Hyperautomation, a holistic approach to end-to-end process automation
by Saurabh Sharma, on Sep 7, 2020 1:13:27 AM
Gartner identified Hyperautomation* as the top trend in the list of Top 10 strategic technology trends for 2020. As enterprises look to exploit a broader set of automation tools to mitigate functional and process silos, there is a clear focus on achieving end-to-end process automation. Hyperautomation, as an automation approach leads to a solution architecture comprising a range of tools and capabilities, including but not limited to robotic process automation (RPA), intelligent business process management suites (iBPMS), integration PaaS (iPaaS), process mining, and business rules management systems (BRMSs) or Decision management suites (DMSs).
Low-code and configuration-driven, intuitive development and citizen user-friendly user experience (UX) are other key attributes of the components of hyperautomation.
Hyperautomation offers a solution architecture for enterprise process automation
Looking from a process perspective, hyperautomation signifies an evolution from task- or sub-process level automation towards end-to-end process automation. RPA has a role to play as a non-invasive approach to integration (or surface automation) used for automating routine, repetitive tasks. Intelligent document processing (IDP) solutions enable data ingestion into RPA tools for developing and executing intelligent automation workflows. IDP combines OCR, data capture, and AI/ML to automate the retrieval, understanding, and integration of documents required for executing a business process.
As per **Ovum, “a combination of an RPA platform and BPMS can significantly accelerate process automation”. RPA is a non-invasive approach to automation that does not require changes in legacy IT applications/systems. In terms of using an RPA platform and a BPMS in combination, specific sub-processes (tasks) of an end-to-end process can be automated via software robots and control can then be passed to the BPMS if there is a need for decision making (case management). The BPMS can provide a connector for integration with an RPA platform, enabling RPA involvement to be triggered from within the BPMS's workflow. Exceptions in the execution of sub-processes via RPA can be handled by the BPMS as an actionable activity. Process modelling and rationalization is a key requirement, as automating a sub-optimal process using RPA is unlikely to deliver much value.
iPaaS solutions are frequently used for on-premise-to-SaaS and SaaS-to-SaaS integration, and foster deep integration using APIs. Their core value proposition is faster time-to-value using a “drag and drop” approach, with pre-built connectors and integration templates enabling faster development of integration flows.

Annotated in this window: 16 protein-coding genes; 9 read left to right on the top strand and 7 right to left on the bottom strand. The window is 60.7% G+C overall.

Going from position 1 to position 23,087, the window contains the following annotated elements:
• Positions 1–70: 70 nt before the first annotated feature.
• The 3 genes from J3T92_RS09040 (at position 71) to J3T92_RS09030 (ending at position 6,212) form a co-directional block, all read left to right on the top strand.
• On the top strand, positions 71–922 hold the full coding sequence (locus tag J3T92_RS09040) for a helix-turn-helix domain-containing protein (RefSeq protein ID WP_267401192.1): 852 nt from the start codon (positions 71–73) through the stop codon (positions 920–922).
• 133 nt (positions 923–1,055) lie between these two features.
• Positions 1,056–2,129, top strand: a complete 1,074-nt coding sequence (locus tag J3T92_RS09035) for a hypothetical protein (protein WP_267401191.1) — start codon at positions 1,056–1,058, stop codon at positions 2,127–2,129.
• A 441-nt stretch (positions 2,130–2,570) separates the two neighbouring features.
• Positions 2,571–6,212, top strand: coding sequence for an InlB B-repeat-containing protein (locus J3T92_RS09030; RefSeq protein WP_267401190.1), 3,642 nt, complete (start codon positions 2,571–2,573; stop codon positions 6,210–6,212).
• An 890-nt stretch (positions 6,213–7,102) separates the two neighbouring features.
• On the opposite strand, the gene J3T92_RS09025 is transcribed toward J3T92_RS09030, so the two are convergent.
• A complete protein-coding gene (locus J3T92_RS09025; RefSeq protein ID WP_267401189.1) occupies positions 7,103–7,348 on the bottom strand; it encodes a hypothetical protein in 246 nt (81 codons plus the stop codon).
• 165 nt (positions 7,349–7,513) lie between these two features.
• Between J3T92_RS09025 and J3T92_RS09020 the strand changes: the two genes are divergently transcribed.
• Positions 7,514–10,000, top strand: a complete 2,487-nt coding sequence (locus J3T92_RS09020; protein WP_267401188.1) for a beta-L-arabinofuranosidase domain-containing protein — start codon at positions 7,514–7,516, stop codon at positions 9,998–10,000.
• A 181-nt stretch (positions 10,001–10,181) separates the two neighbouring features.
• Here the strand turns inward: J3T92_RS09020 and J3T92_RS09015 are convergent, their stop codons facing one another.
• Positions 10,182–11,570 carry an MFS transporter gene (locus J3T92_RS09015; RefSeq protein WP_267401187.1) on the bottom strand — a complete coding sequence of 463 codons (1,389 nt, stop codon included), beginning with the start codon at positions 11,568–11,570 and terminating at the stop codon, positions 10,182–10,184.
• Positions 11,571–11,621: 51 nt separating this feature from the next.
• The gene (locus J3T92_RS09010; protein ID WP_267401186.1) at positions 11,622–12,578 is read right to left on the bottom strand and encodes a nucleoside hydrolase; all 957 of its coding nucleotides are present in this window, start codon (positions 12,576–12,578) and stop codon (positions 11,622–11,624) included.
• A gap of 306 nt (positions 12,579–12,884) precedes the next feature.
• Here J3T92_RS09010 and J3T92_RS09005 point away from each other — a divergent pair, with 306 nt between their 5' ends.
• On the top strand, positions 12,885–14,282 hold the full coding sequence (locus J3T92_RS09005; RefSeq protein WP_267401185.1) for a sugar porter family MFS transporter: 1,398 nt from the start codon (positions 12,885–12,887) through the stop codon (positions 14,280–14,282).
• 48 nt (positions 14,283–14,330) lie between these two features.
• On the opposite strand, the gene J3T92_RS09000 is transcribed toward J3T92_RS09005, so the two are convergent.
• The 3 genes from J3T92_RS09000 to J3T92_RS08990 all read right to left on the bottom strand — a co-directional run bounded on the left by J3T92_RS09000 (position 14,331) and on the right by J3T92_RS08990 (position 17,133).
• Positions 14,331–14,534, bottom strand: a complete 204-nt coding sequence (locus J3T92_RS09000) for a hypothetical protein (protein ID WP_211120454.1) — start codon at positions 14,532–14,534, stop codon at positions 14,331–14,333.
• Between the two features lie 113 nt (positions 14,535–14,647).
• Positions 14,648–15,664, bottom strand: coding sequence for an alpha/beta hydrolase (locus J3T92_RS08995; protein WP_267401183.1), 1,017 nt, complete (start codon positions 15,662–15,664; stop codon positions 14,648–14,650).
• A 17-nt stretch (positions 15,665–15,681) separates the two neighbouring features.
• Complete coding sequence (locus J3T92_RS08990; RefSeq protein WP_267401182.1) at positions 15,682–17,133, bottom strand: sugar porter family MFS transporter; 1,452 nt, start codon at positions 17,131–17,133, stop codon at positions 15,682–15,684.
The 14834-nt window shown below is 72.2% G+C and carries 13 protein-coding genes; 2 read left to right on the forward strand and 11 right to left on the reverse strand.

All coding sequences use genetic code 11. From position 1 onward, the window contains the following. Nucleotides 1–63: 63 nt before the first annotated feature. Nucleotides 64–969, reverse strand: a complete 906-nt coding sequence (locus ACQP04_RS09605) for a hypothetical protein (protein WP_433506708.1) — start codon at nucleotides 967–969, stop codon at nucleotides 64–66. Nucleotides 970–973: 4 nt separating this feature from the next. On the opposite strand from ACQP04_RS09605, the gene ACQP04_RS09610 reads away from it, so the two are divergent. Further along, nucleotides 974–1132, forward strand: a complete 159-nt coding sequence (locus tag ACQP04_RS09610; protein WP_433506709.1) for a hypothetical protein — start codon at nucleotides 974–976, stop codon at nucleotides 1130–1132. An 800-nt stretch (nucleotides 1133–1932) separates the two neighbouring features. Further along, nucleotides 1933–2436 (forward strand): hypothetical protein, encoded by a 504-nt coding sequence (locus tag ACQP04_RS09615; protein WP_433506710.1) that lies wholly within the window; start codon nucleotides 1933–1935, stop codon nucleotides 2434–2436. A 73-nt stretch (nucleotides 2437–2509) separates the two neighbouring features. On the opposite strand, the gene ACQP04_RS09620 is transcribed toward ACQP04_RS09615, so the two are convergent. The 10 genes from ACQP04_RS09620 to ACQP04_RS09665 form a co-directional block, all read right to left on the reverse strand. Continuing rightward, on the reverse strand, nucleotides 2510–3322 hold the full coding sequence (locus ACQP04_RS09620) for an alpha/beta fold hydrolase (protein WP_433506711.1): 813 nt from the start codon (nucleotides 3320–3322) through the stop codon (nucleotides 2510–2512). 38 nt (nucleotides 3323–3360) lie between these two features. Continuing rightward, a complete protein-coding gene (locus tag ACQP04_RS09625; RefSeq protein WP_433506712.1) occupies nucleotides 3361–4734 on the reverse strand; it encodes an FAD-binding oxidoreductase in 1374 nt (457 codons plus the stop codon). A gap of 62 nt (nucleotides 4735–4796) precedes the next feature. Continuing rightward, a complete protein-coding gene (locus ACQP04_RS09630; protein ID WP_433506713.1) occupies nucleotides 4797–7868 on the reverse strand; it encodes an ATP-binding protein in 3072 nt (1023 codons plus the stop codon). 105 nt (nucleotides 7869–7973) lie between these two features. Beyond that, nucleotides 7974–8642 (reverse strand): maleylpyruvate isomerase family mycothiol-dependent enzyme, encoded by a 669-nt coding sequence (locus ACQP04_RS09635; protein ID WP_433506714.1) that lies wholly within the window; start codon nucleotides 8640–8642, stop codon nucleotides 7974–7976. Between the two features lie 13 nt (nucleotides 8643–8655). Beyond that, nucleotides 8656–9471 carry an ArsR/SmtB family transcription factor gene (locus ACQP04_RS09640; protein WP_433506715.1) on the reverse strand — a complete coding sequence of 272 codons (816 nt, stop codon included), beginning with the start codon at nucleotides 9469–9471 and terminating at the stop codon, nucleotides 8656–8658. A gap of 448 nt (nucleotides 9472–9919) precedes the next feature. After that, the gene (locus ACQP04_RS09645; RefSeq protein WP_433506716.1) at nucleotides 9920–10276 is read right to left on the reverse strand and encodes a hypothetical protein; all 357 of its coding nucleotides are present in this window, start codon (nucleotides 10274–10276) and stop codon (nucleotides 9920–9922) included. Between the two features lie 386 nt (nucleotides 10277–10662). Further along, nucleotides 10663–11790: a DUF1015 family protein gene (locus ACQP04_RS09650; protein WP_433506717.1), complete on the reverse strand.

Using the data gathered from enterprise IT systems (e.g., event logs), process mining software extracts semantics on what happened and when in a process. This data is then turned into a visual workflow using algorithms. When combined with RPA, process mining tools can be used to automate routine sub-processes by discovering and analyzing individual processes, tasks and their dependencies.
Focus on developing a holistic enterprise process automation strategy
Siloed approaches to automation can deliver only short-term gains, often fall short of delivering transformational business outcomes. RPA initiative leaders who do not spend enough time on analysis and optimization often think of RPA as a hammer and see most of the business processes as a nail to hit. This means that the automation of an inefficient business process with RPA is likely to deliver minimal gains.
Intelligent automation combines artificial intelligence (e.g., natural language processing, machine learning, and computer vision) with RPA and document capture and processing capabilities to tackle issues related to unstructured data. Without tackling the issues of unstructured data, it is difficult to achieve scale with process automation initiatives.
It is not uncommon to see enterprises struggling to achieve success owing to a fragmented strategy and a lack of a holistic vision for end-to-end process automation. Managing relationships with multiple automation tool vendors and professional services providers is itself a difficult task, not to mention that such an approach may lead to discrete objectives and islands of implementations that fail to scale beyond a few bots. Datamatics offers a comprehensive intelligent automation product suite, including TruBot, TruCap+, and TruAI. This is dedicated intellectual property (IP) built from the group up based on years of experience of delivering large-scale automation and data processing engagements.
A process-centric approach to robotic automation can overcome the limitations of traditional RPA products relying on user interface (UI) integration and can ensure a close alignment between the objectives for an RPA implementation and an enterprise's process automation strategy. In the end, the true value of RPA lies in its ability to function as an enabler to the automation of end-to-end processes (though not necessarily 100% automation) and not just mimic an end user to perform specific tasks in a prescribed way. For larger implementations, enterprises must set up a center of excellence (COE) and have a proper governance framework in place to ensure that RPA initiatives remain on track and deliver business value.
Source: *Gartner, Move Beyond RPA to Deliver Hyperautomation, December 2019
** Ovum Decision Matrix: Selecting an RPA Platform, December 2018